The SLS EM-2 mission cannot launch at all until 2022 because the Interplanetary upper stage (aka. the Interim Cryogenic Propulsion Stage (ICPS)), and the flying of crew on the Orion capsule, will require launchpad upgrades that are not projected to be completed until then. This mission, called EM-2, will be a Moon loop with a small crew.

The next SLS launch, the uncrewed Europa Clipper mission, is planned for 2024 if it does not get canceled. Not everyone is happy with it and many think the cost of launching it on SLS wil unnecessarily add too much to the mission.

All SLS launches after that through 2030, 9 launches in all, are then earmarked for the planned cislunar space station and to support the use of that station for the in-space construction of an Interplanetary spacecraft to take Orion to Mars and other places in the Solar System. This project is called the Lunar Orbital Platform-Gateway (LOP-G). The tenth launch of SLS/Orion will ride the LOG to Mars. Between now and then, the above mentioned Interplanetary launcher, the Delta Heavy (half the capacity of Falcon Heavy for $350 M / launch), will be cancelled and unavailable. So when NASA or anyone else wants to launch something out of Earth orbit, like Mars probes and landers, for the next decade, who they gonna call? Why SpaceX of course…or one of their upcoming competitors.

BFR will be on an everramping development and testing schedule leading up to #dearMoon, projected for 2023. Expect this to be the apex demonstration/test flight and for it to go into full service and begin replacing the F9, FH, and anything else that can’t measure up to it. However, I cannot stress enough that this rocket is not mostly a derivative product like Falcon Heavy. It is a totally new and still fluid design with some highly optimistic technology challenges to overcome. The orbiter component of this system is in several important ways a space plane. Such things are very hard to do and have notoriously caused many unforeseen challenges and horrible timeline creep for other companies. Even a shameless SpaceX fan like myself cannot expect SpaceX to hit anywhere near their schedule target. I will be shocked to a heart attack if do.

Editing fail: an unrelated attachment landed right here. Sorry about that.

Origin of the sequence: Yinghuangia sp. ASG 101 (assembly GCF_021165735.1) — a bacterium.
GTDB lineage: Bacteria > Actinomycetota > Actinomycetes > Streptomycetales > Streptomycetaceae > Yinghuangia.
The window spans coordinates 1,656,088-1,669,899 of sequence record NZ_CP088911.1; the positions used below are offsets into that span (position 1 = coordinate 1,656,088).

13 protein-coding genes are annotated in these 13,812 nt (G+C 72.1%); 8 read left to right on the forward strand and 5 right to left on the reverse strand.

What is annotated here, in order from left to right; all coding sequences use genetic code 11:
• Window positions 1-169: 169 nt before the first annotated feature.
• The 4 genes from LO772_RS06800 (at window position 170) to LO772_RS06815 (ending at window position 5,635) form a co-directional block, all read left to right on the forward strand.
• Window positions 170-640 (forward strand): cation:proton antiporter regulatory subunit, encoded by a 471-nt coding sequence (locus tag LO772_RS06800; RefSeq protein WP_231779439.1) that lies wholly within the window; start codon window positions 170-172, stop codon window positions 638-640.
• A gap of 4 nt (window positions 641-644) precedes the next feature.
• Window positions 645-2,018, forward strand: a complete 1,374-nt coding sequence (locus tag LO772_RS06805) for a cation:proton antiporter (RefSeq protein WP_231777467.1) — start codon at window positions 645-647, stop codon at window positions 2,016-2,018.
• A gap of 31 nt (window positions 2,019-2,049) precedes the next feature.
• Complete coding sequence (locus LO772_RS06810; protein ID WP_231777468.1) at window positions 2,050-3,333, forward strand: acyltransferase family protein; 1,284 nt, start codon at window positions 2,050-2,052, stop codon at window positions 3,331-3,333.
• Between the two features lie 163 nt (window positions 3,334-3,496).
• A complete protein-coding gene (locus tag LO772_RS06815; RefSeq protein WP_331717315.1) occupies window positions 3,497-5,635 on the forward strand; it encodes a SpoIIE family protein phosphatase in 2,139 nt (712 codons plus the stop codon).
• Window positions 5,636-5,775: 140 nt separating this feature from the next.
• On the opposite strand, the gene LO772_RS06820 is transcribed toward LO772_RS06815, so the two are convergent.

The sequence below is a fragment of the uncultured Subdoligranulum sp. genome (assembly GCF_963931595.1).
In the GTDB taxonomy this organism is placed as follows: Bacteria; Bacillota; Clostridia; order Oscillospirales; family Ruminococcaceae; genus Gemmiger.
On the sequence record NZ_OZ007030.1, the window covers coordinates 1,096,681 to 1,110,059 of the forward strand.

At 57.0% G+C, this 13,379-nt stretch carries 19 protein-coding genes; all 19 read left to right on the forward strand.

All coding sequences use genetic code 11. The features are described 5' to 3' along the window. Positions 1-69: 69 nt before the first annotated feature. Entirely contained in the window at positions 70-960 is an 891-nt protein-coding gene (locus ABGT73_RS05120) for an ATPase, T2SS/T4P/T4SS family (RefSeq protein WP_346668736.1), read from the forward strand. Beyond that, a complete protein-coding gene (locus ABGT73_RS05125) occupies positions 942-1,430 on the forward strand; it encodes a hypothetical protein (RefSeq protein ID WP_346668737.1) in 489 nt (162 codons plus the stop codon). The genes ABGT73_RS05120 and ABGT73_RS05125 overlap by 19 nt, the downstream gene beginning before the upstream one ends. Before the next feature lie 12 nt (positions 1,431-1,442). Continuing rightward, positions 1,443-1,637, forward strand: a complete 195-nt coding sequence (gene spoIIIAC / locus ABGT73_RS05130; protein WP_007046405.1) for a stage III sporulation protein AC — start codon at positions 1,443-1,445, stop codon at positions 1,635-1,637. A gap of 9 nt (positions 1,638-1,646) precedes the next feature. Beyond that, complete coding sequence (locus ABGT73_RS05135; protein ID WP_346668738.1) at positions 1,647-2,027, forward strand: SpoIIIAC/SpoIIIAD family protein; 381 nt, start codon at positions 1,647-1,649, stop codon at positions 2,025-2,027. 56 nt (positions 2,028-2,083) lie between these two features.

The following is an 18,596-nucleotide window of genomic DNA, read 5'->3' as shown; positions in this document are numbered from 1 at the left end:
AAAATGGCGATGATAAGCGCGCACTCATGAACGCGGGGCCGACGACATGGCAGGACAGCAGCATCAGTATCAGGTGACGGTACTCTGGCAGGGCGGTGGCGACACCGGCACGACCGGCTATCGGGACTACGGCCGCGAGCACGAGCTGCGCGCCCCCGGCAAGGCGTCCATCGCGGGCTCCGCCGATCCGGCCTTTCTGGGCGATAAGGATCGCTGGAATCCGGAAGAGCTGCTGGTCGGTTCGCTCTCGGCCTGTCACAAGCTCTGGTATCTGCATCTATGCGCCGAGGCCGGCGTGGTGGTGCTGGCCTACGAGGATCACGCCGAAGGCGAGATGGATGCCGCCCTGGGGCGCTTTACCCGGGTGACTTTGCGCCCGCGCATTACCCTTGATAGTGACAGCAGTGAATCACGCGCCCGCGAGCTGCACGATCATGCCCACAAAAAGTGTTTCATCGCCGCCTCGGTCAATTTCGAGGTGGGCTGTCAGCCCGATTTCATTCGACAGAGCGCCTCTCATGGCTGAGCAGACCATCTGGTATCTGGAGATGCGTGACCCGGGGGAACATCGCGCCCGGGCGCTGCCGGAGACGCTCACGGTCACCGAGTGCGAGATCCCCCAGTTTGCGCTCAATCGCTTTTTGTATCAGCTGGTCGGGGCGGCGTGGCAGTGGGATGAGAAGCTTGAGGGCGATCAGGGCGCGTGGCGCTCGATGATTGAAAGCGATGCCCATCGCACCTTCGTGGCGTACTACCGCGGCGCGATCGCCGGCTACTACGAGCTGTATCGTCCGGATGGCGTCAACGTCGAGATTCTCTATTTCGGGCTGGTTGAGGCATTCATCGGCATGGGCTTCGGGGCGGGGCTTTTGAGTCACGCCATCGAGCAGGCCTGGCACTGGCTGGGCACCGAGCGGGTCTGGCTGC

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Frequent Falcon 9 and Falcon Heavy flights will make it increasingly difficult for the languishing SLS to maintain its support in Congress. When BFR (or something else like it) starts flying, SLS will have only slightly higher lift capacity than BFR, but a staggering price difference. SLS cannot survive any further delays because we can only afford to fly the pig once a year, and BFR will be capable of taking over the SLS mission profile. Every year that SLS doesn’t launch brings it one year closer to the 1:71 cost ratio between it and BFR. That price difference means that even if SLS survives Falcon Heavy, when Big Falcon Rockets fly repeatedly and reliably then the SLS program will fly into a wall. Nobody, not even Congress, will put up with that price difference.

Many future jobs will arise from the constantly expanding future of space exploration that will be empowered by the lower launch prices available through fixed-price Commercial contracts. Many jobs also rely on SLS, but those workers don’t need the Space Launch System to actually launch to get paid from year to year. This acts like an anchor in the mud of human progress. Folks can see more rockets flying from Fixed Price contracting. It brings about more rapid innovation, is more visible, exciting, and gets more done for a wider industry. If you work on the SLS and will retire soon, hang in there. If not, then you should make a move that will benefit you and your family and that will find your established in a more stable situation 5-10 years from now.

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~ by Bill Housley on September 20, 2018.